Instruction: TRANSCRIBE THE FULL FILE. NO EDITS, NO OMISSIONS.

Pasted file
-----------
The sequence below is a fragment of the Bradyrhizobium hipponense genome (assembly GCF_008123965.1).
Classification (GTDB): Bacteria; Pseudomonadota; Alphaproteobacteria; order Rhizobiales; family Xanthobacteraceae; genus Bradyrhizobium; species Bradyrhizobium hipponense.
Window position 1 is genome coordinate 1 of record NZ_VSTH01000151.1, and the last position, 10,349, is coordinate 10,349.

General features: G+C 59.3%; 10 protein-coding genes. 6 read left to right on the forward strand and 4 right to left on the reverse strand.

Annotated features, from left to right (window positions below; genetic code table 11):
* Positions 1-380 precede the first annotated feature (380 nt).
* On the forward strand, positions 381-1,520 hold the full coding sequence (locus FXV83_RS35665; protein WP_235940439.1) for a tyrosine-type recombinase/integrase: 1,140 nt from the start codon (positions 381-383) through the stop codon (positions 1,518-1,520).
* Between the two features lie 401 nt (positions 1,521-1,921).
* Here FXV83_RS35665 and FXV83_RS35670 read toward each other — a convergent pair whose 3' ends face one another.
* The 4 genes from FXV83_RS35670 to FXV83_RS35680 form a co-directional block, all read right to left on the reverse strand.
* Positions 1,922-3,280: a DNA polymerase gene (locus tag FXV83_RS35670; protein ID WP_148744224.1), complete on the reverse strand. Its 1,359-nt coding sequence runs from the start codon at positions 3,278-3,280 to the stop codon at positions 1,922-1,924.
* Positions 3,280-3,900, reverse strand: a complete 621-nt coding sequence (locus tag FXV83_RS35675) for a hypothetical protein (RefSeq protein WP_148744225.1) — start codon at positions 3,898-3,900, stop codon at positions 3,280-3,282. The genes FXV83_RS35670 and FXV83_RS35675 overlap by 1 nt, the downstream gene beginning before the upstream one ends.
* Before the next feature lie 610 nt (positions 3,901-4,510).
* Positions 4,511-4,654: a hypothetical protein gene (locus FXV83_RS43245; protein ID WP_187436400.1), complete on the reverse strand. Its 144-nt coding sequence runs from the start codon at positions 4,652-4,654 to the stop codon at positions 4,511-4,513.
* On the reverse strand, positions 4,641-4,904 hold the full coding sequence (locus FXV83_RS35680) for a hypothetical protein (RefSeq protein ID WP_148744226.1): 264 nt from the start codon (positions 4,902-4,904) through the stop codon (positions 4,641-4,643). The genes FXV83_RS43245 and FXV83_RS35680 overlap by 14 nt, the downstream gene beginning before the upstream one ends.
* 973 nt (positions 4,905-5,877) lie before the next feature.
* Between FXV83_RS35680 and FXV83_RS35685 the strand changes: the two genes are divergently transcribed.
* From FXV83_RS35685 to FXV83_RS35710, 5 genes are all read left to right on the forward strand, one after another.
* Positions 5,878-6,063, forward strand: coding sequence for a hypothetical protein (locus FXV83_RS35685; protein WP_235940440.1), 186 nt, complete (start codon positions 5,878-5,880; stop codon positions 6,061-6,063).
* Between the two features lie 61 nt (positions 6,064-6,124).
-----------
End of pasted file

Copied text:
The sequence below is a fragment of the Bradyrhizobium hipponense genome (assembly GCF_008123965.1).
Classification (GTDB): Bacteria; Pseudomonadota; Alphaproteobacteria; order Rhizobiales; family Xanthobacteraceae; genus Bradyrhizobium; species Bradyrhizobium hipponense.
Window position 1 is genome coordinate 1 of record NZ_VSTH01000151.1, and the last position, 10,349, is coordinate 10,349.

General features: G+C 59.3%; 10 protein-coding genes. 6 read left to right on the forward strand and 4 right to left on the reverse strand.

Annotated features, from left to right (window positions below; genetic code table 11):
* Positions 1-380 precede the first annotated feature (380 nt).
* On the forward strand, positions 381-1,520 hold the full coding sequence (locus FXV83_RS35665; protein WP_235940439.1) for a tyrosine-type recombinase/integrase: 1,140 nt from the start codon (positions 381-383) through the stop codon (positions 1,518-1,520).
* Between the two features lie 401 nt (positions 1,521-1,921).
* Here FXV83_RS35665 and FXV83_RS35670 read toward each other — a convergent pair whose 3' ends face one another.
* The 4 genes from FXV83_RS35670 to FXV83_RS35680 form a co-directional block, all read right to left on the reverse strand.
* Positions 1,922-3,280: a DNA polymerase gene (locus tag FXV83_RS35670; protein ID WP_148744224.1), complete on the reverse strand. Its 1,359-nt coding sequence runs from the start codon at positions 3,278-3,280 to the stop codon at positions 1,922-1,924.
* Positions 3,280-3,900, reverse strand: a complete 621-nt coding sequence (locus tag FXV83_RS35675) for a hypothetical protein (RefSeq protein WP_148744225.1) — start codon at positions 3,898-3,900, stop codon at positions 3,280-3,282. The genes FXV83_RS35670 and FXV83_RS35675 overlap by 1 nt, the downstream gene beginning before the upstream one ends.
* Before the next feature lie 610 nt (positions 3,901-4,510).
* Positions 4,511-4,654: a hypothetical protein gene (locus FXV83_RS43245; protein ID WP_187436400.1), complete on the reverse strand. Its 144-nt coding sequence runs from the start codon at positions 4,652-4,654 to the stop codon at positions 4,511-4,513.
* On the reverse strand, positions 4,641-4,904 hold the full coding sequence (locus FXV83_RS35680) for a hypothetical protein (RefSeq protein ID WP_148744226.1): 264 nt from the start codon (positions 4,902-4,904) through the stop codon (positions 4,641-4,643). The genes FXV83_RS43245 and FXV83_RS35680 overlap by 14 nt, the downstream gene beginning before the upstream one ends.
* 973 nt (positions 4,905-5,877) lie before the next feature.
* Between FXV83_RS35680 and FXV83_RS35685 the strand changes: the two genes are divergently transcribed.
* From FXV83_RS35685 to FXV83_RS35710, 5 genes are all read left to right on the forward strand, one after another.
* Positions 5,878-6,063, forward strand: coding sequence for a hypothetical protein (locus FXV83_RS35685; protein WP_235940440.1), 186 nt, complete (start codon positions 5,878-5,880; stop codon positions 6,061-6,063).
* Between the two features lie 61 nt (positions 6,064-6,124).